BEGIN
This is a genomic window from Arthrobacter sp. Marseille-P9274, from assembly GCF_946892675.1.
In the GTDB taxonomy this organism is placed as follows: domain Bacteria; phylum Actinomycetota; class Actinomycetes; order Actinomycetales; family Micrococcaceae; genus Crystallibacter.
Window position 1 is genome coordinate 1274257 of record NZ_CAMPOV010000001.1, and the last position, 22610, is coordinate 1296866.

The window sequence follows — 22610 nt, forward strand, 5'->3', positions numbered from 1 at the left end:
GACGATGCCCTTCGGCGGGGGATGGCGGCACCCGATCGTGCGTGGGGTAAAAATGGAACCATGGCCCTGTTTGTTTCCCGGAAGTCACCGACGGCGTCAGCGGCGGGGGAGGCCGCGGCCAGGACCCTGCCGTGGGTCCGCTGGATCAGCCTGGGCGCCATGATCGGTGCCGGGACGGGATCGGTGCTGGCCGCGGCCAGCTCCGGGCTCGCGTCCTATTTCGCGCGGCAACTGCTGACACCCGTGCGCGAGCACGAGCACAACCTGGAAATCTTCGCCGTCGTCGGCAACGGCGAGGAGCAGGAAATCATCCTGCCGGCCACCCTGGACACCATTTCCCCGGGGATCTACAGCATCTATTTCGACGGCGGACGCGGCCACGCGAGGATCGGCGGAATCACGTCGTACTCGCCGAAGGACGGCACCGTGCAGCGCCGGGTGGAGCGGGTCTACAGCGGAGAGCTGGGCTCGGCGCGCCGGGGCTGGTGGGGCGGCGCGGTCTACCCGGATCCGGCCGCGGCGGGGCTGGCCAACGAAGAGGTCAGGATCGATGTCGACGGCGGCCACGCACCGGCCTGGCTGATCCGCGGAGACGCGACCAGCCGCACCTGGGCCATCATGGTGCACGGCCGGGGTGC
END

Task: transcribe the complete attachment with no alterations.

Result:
This is a genomic window from Arthrobacter sp. Marseille-P9274, from assembly GCF_946892675.1.
In the GTDB taxonomy this organism is placed as follows: domain Bacteria; phylum Actinomycetota; class Actinomycetes; order Actinomycetales; family Micrococcaceae; genus Crystallibacter.
Window position 1 is genome coordinate 1274257 of record NZ_CAMPOV010000001.1, and the last position, 22610, is coordinate 1296866.

The window sequence follows — 22610 nt, forward strand, 5'->3', positions numbered from 1 at the left end:
GACGATGCCCTTCGGCGGGGGATGGCGGCACCCGATCGTGCGTGGGGTAAAAATGGAACCATGGCCCTGTTTGTTTCCCGGAAGTCACCGACGGCGTCAGCGGCGGGGGAGGCCGCGGCCAGGACCCTGCCGTGGGTCCGCTGGATCAGCCTGGGCGCCATGATCGGTGCCGGGACGGGATCGGTGCTGGCCGCGGCCAGCTCCGGGCTCGCGTCCTATTTCGCGCGGCAACTGCTGACACCCGTGCGCGAGCACGAGCACAACCTGGAAATCTTCGCCGTCGTCGGCAACGGCGAGGAGCAGGAAATCATCCTGCCGGCCACCCTGGACACCATTTCCCCGGGGATCTACAGCATCTATTTCGACGGCGGACGCGGCCACGCGAGGATCGGCGGAATCACGTCGTACTCGCCGAAGGACGGCACCGTGCAGCGCCGGGTGGAGCGGGTCTACAGCGGAGAGCTGGGCTCGGCGCGCCGGGGCTGGTGGGGCGGCGCGGTCTACCCGGATCCGGCCGCGGCGGGGCTGGCCAACGAAGAGGTCAGGATCGATGTCGACGGCGGCCACGCACCGGCCTGGCTGATCCGCGGAGACGCGACCAGCCGCACCTGGGCCATCATGGTGCACGGCCGGGGTGC